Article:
>> If I installed a hybrid system it would be housed on/in the detached
>> garage which has a sub station fuse box. Approximately 300 feet
>> from the main breaker box.
Yes, a sub panel, this will be fine, all power will flow right into that, then into the main, then out the meter when excess is generated.
>> Would the power be able to back feed into that box? Or would it have
>> to go back to the main breaker box?
>> (Main items in the detached box would be the well pump, fountain pump,
>> hot tub pump, and cadet heaters for a small 1/2 bathroom space that
>> would have to have power during cold temps)
Thing is, the system ties in wherever you wire it into, you could run an input from wherever, into the main panel box if you wish. EITHER WAY, your green system will also have a EMERGENCY SUB PANEL off it. An AC/IN goes from system to the main or sub panel. An AC/OUT goes into a green EMERGENCY SUB PANEL by your system usually, although it could also have a wire putting it closer to your main panel.
THEN: your backed up loads, well pump, fountain pump, hot tub pump, and cadet heaters would go off that ENERGENCY SUB PANEL. When power goes out, ONLY that EMERGENCY SUB PANEL will have power from wind, solar, batteries, and generator. So, part of planning and installing is that these loads need to be migrated to that EMERGENCY SUB PANEL. Or you could make that whole sub panel in that garage the emergency sub panel itself.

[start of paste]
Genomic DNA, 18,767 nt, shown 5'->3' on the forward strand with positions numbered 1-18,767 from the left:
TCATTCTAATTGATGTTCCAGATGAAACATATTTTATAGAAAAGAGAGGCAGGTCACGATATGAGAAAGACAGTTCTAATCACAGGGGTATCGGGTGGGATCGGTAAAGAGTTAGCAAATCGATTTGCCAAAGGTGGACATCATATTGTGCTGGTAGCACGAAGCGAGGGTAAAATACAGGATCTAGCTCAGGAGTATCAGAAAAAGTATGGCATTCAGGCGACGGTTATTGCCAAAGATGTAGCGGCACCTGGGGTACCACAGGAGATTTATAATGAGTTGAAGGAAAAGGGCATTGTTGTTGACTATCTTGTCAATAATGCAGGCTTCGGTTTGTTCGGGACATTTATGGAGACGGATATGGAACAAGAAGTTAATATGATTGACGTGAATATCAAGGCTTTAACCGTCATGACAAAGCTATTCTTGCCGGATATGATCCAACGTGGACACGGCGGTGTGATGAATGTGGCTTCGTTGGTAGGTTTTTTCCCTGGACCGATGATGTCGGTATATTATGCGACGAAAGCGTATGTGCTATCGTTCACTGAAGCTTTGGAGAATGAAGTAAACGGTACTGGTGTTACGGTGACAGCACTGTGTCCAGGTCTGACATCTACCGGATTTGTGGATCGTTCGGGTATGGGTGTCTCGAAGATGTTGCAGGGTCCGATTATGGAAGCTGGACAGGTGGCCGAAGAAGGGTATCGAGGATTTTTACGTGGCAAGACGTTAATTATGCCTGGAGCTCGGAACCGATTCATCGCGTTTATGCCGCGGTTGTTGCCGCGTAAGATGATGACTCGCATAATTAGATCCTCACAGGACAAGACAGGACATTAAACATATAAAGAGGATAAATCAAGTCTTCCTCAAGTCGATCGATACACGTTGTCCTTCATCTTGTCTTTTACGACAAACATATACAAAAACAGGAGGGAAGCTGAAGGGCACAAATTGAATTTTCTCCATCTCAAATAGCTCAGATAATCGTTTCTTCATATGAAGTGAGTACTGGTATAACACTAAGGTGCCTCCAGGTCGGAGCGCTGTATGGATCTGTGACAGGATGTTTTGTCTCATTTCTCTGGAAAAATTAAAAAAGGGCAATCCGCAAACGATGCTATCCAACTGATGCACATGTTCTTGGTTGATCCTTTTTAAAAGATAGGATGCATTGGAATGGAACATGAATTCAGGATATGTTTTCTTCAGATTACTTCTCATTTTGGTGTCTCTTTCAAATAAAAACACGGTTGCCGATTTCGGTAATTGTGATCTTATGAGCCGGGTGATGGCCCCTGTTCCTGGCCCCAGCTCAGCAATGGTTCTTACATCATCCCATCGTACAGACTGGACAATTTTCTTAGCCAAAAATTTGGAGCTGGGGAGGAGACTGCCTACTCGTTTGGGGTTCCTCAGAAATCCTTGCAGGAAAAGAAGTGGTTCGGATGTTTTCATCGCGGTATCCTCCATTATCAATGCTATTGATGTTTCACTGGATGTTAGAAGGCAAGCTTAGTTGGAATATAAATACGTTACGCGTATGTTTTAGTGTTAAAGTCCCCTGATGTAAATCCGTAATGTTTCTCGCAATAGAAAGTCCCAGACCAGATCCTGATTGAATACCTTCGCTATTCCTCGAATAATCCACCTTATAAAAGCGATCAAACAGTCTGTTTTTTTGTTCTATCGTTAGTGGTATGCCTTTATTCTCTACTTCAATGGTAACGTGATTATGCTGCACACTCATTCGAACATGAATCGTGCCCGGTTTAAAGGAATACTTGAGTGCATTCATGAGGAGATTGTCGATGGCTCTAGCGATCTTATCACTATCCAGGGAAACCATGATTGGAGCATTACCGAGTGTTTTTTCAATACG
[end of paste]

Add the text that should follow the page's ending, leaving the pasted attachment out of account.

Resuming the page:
>> I have a 9000 watt generator that I am going to wire for the main house
>> and would have to feed that to the main breaker box, would that be
>> problematic to the energy from the energy system?
It could be depending on how you do it. BUT Thats not how you do it. The supplemental generator is normally wired into my system as another supplemental source of power. My system has a relay that turns on/off the generator as needed if the wind/solar is not enough and battery bank gets under stress.. then it triggers the starter and uses that to pull loads and top off the batteries. THEN, it torts the generator off until needed again. We call that load trimming.
>> I know that the I could get a large enough hybrid system to power the
>> whole house, but living where I do there are often times that the wind
>> is calm and it is foggy in the late fall to spring ( not often but
>> enough to mention)
Yes, no problem. The generator part is not part of initial install and support. We get your whole system up and operating till it proves its stability for a few months. THEN, you start doing the generator part. And because I did no sell you the generator its something you have to get running and figured out after we know the wind/solar is all working well. We don’t complicate troubleshooting, support, and installation with generators since they are not a controllable item or process by WE7.